A Bad Trip Down Memory Lane
Niall Greig Fulton
Running Time: 93 minutes
US Certificate: N/A UK Certificate: 18
Country: United Kingdom
Right from the opening scenes of Crying With Laughter where our anti-hero comedian is cracking off jokes before descending into a dark monologue recounting a turbulent past few days, Director Justin Molotnikov, expertly sets the contrasting tones for the rest of this impressive Scottish thriller.
The story of Joey Frisk (McCole) is told in a fast-paced, gripping and visceral manner punctuated by a narrative in the guise of a stand up routine. Joey (McCole) is a jobbing comedian in Edinburgh who one day bumps into Frank (Shields), an old classmate who seems to know a lot about him but whom Joey has no recollection of. At his next gig Joey viciously uses this encounter as a comic anecdote, however Frank just happens to be in the audience. From this point on Frank keeps popping up in Joey’s life and his life coincidentally begins to fall apart. This blast from the blast is conveniently always there to lend a hand but it is quite obvious that Frank is up to something.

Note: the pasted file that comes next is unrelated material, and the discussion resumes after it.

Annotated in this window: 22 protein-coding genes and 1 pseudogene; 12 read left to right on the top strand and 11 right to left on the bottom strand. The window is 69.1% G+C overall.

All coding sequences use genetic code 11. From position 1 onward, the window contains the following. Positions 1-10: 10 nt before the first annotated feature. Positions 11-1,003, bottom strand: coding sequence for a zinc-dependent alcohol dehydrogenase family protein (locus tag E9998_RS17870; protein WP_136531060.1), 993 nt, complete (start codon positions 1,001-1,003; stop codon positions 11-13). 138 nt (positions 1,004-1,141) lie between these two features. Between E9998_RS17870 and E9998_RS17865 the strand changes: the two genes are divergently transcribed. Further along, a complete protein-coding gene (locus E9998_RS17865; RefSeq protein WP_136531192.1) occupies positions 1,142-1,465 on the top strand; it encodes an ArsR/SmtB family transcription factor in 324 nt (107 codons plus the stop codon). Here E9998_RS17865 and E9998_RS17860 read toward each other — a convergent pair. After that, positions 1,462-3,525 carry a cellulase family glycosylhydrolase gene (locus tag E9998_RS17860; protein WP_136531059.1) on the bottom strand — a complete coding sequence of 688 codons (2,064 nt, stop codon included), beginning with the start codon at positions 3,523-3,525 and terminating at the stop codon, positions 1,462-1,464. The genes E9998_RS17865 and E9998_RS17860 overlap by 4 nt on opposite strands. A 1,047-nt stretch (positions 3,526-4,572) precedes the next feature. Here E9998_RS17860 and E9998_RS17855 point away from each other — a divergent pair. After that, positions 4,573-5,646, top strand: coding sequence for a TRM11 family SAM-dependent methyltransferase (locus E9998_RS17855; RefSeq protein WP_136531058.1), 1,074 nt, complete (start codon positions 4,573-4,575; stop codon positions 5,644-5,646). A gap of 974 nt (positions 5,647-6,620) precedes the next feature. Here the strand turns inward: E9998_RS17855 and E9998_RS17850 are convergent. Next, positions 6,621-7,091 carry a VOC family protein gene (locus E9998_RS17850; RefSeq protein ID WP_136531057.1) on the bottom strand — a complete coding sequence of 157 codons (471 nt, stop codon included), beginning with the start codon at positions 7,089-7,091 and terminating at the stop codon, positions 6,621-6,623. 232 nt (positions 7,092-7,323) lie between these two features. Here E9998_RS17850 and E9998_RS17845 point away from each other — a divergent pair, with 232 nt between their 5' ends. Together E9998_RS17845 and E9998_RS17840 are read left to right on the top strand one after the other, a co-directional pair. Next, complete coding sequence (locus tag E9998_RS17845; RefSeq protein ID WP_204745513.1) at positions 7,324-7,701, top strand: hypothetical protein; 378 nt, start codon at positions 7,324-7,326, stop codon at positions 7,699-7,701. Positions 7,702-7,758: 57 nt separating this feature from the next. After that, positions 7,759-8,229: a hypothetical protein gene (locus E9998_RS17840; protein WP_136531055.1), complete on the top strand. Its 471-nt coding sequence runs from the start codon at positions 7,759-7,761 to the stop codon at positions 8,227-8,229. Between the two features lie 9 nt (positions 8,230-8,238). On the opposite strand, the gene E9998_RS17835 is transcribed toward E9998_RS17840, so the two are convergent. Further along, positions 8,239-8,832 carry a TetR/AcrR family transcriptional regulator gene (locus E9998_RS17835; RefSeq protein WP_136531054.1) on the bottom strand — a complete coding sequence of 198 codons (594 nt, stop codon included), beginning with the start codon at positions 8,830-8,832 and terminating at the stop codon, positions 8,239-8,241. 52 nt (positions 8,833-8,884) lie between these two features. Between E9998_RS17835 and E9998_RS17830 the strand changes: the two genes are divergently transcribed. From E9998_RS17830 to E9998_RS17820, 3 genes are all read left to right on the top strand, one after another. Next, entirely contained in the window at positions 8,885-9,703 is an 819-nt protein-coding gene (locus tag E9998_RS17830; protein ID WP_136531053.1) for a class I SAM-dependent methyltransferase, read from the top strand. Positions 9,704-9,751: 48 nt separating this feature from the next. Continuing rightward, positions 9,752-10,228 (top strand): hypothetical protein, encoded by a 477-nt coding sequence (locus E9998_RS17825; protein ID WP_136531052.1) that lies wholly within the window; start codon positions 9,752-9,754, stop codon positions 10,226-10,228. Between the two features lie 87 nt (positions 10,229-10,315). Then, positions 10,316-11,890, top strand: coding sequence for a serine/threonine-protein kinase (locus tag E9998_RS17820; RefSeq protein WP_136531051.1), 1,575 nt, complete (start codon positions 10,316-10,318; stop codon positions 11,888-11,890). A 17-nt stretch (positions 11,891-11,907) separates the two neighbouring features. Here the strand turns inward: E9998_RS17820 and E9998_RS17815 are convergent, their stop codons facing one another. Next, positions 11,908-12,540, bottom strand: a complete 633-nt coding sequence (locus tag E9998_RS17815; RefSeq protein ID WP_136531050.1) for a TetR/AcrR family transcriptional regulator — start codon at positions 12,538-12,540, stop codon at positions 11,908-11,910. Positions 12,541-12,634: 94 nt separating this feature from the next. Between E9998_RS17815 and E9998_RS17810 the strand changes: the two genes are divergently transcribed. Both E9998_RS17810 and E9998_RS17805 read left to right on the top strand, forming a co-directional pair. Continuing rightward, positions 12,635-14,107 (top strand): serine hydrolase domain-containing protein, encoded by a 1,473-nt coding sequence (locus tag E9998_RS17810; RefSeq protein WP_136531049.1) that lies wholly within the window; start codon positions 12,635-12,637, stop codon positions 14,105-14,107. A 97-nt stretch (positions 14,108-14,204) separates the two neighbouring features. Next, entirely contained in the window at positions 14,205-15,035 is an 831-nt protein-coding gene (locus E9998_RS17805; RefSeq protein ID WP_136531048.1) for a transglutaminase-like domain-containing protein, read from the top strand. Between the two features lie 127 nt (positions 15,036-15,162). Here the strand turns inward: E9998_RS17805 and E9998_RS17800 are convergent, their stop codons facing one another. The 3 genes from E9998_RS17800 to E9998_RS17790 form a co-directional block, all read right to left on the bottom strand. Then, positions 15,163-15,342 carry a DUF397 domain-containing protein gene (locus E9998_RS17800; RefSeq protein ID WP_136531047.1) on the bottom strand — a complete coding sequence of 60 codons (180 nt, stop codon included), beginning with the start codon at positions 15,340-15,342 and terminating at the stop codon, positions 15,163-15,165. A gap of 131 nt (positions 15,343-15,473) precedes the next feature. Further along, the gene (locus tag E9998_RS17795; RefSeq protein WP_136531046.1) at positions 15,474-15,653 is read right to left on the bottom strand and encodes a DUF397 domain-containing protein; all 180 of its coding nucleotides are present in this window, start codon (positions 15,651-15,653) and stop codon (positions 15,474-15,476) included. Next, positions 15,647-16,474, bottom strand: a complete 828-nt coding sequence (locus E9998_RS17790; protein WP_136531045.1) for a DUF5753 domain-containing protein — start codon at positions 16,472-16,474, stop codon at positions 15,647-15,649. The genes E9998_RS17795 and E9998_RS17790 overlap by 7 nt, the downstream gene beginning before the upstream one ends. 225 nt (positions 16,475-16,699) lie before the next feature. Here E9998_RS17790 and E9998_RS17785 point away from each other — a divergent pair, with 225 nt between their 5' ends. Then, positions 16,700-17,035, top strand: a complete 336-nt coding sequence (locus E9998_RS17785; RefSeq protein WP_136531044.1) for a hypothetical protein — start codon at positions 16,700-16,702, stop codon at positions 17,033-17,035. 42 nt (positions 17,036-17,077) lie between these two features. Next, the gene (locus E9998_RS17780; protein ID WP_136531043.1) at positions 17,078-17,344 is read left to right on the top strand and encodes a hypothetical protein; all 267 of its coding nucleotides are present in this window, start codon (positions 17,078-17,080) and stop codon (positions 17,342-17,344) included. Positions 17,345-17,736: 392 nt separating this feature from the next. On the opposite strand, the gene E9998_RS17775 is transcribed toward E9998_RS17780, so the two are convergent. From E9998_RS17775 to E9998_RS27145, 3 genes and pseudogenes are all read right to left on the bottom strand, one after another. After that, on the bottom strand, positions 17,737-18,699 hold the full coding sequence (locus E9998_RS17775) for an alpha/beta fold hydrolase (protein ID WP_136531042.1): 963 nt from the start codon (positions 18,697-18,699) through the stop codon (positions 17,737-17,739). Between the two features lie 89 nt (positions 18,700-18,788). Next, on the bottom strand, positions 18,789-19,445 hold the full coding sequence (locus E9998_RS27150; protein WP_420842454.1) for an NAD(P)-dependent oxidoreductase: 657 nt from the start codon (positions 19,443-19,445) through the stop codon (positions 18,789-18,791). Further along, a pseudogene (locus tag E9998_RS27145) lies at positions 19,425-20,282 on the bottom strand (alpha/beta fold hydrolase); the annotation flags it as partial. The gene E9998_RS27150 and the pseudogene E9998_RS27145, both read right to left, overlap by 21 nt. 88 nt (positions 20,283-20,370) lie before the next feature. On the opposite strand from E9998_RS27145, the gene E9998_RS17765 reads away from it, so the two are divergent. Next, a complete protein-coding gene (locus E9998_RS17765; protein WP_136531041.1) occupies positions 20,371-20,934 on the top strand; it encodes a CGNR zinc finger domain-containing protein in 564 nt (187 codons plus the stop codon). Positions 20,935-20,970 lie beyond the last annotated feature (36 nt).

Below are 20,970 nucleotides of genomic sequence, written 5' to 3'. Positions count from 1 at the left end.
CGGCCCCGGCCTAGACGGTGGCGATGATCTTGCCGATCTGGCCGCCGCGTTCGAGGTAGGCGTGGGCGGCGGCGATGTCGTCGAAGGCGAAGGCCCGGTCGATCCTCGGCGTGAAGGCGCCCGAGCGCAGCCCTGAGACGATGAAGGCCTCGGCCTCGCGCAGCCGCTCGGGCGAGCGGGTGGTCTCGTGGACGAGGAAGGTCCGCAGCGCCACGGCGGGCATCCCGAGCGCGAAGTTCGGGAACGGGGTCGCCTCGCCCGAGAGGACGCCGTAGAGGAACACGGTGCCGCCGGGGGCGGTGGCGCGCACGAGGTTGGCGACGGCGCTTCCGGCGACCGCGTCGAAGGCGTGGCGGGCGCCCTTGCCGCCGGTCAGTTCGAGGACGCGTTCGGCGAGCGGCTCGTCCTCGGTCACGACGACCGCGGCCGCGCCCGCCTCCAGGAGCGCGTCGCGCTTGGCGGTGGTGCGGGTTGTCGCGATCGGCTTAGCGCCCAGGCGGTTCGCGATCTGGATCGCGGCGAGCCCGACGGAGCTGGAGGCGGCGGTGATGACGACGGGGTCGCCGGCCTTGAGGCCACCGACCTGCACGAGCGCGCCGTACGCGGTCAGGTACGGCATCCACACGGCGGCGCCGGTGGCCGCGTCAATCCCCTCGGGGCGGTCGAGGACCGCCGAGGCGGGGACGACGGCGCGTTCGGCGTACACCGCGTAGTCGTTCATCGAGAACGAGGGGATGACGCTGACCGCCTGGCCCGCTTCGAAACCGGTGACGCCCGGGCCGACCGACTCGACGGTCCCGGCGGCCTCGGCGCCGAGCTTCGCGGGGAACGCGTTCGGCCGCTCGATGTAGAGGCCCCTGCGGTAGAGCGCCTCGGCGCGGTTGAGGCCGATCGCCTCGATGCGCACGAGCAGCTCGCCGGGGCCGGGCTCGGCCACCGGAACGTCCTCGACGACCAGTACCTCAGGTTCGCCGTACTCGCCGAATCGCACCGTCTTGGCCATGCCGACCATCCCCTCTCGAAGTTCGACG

Joey Frisk, charismatically played by Stephen McCole, is not a lovable guy – he takes far too many drugs and drinks too much (sounds like a typical Scot to me), he’s a bad father and is prone to violence but he’s very funny and easy to sympathise with. Shields is suitably unnerving as the mysterious old classmate and benefactor and keeps the viewer on edge with his shady intentions. The cinematography is refreshingly original as locations, including the cavernous comedy club, the winding alleyways of Edinburgh and the greenery of the Scottish countryside, and are used to great effect throughout the film.
The only negative comes in the form of a lazy memory loss plot device that makes tying up the story a little easy but that barely takes anything away from a well-executed, thrilling ride. After a growing list of successful festival appearances, it deserves a good run as it receives it’s nationwide UK release.
It's Got: Humour, dark and brutal storytelling, two excellent performances by McCole and Shields.
It Needs: Rid of the memory loss plot device.
Justin Molotnikov delivers an excellent film debut with a darkly comic thriller that presents well-paced storytelling, inventive flourishes and two quality leads.